Even with the prospect of huge gains in some assets and some exchanges (yesterday only China), extreme volatility is yet another factor compounding the deterioration of the global financial world. The period of relative tranquility experienced in the five years leading up to the beginning of the crisis of global capitalism (2002-2007) was heralded as a sign that a new era of predictability had arrived. It was called the "Great Moderation." It seems now that those days are gone. In fact, present turbulence in the markets and the retrospective view of huge asset bubbles, calls into question the very logic of the moderation. The fate of the global market remains precarious. This is new to investors accustomed to predictability but those of us who work for a living have become increasingly accustomed to the precarious nature of employment and compensation in the past decade.

Currency fluctuations are directly linked to the current crisis, however, the connection is far from intuitive. The rapid appreciation of the Yen is a result of the market actors' belief that Japan's economic strength provides a haven for investors. This has proved a self-fulfilling prophecy as increased demand for the Yen has forced the currency higher. The dollar is benefiting not from a perception that the U.S. economy is healthy (no fool would believe that), but because the dollar is still the global currency. Possibly more importantly, investment funds that are pulling out of the markets (hedge funds especially) are liquidating their holdings in global markets and money is returning home to the United States. This is another reason we are seeing devastating depreciation of developing market currencies, though it is probably the tip of the iceberg. Hungary, Pakistan, Iceland, and Ukraine are all teetering on the edge of all out financial collapse. South Korea, Brazil Philippines and Indonesia are moving quickly towards crises induced (at least partially) by rapid falls in their currencies.
To put this in perspective, an appreciation in the dollar all but eliminates the chances of an early rise of U.S. exports to save the economy from a recession and will, in all likelihood, help to maintain or worsen the trade imbalances that contributed to the crisis in the beginning. For developing nations, currency devaluation will exacerbate the food crisis by counteracting the recent falls (from all-time highs) of food prices. On a related note, the U.S. and Japan can feel free to keep cutting interest rates as the appreciation in their currencies has finally laid low any remaining fears about inflation--although these fears have probably been of the irrational variety since August 2008.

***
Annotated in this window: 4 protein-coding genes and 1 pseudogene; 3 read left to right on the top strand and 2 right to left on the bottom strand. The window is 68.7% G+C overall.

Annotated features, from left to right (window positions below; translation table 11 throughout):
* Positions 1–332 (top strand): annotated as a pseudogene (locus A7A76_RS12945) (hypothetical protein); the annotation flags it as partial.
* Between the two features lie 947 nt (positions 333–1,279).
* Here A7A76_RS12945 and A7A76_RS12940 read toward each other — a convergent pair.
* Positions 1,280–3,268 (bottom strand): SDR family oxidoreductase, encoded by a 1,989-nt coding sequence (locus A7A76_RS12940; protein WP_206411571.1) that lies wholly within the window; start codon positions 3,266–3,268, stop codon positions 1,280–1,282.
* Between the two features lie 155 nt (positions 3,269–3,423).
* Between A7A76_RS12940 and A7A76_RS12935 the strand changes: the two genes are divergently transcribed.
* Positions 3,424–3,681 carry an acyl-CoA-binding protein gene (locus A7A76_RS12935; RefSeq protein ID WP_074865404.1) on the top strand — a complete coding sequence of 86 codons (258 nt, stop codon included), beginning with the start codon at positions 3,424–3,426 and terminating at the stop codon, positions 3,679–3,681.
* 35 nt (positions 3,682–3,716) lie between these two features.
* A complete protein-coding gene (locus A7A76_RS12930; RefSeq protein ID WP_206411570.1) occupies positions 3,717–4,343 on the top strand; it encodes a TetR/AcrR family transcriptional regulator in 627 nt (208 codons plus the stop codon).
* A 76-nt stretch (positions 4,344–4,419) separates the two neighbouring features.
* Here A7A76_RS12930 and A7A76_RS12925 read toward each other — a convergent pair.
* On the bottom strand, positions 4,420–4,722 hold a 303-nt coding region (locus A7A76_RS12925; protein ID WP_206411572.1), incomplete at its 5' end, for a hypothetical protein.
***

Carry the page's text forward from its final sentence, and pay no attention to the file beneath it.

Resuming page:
The IMF could soon deplete its reserves to an extent that would leave it essentially impotent in the face of the crisis just as it is hitting nations hardest. It is the IMF's mandate to prevent nations from collapsing. Now as many national governments balance on the brink of catastrophe, the IMF is in a position in which it will very likely have to pick and choose who it will lend to.

Surplus-rich China, Russia and the Gulf States may be asked to step up to the plate to prevent the failure of national governments... but didn't we (the West) want them to start generating growth through increasing internal demand? It seems unlikely that they can do both.

As we all watch the international economy breakdown, we all become acutely aware of the fragility and complexity of the capitalist mode of production. It now seems justifiable to step back and marvel at the fact that it was ever able to function smoothly.

Saturday, 25 October 2008

Nosedives in fictitious and productive capitals Oct 24-25

Recession fears manifested in plunging markets on Friday. Stock markets in Asia, Europe and finally the Dow Jones in the U.S. fell to five year lows. The Wall Street Journal fears there are no safe havens in the global economy left to hedge with.

Following Marx, I would argue that market falls and crashes are not destructions of value but rather are redistributions of value. What is destroyed is the title of ownership, which Marx called fictitious capital. If I own a $50 stock in a company, and the stock collapses to zero, I have simply transfered $50 to the company and received nothing. That is to say, stockholder ruin does not necessarily imply the destruction of real societal wealth. We can say there has been destruction of value only if the collapse generates the abandonment or depreciation of plants, machinery or other fixed investments.

The fallacy is thinking that a debt is a commodity with real value (despite the fact that it is traded on the market). Marx, in Volume III of Capital wrote that "unless this depreciation reflected an actual stoppage of production and of traffic on canals and railways, or a suspension of already initiated enterprises, or squandering capital in positively worthless ventures, the nation did not grow one cent poorer by the bursting of this soap bubble of nominal money-capital."

Of course, stoppages of production and traffic in the real economy have indeed been appearing across the globe. Data published on Friday revealed a significant drop in third quarter British output, the sharpest decline since 1990. Though a single quarter decline does not meet the technical definition of recession, there is virtual consensus that the country is in one. The Industrial and Commercial Bank of China announced a significant decline in third quarter profit growth. In expectations of declining demand, Chinese steel and aluminum industries have cut production by 20 and 18 per cent, respectively. Chinese car sales are expected to flatten. Despite Opec's production cut on Friday, oil prices continue to decline as fears of slowing demand growth mount.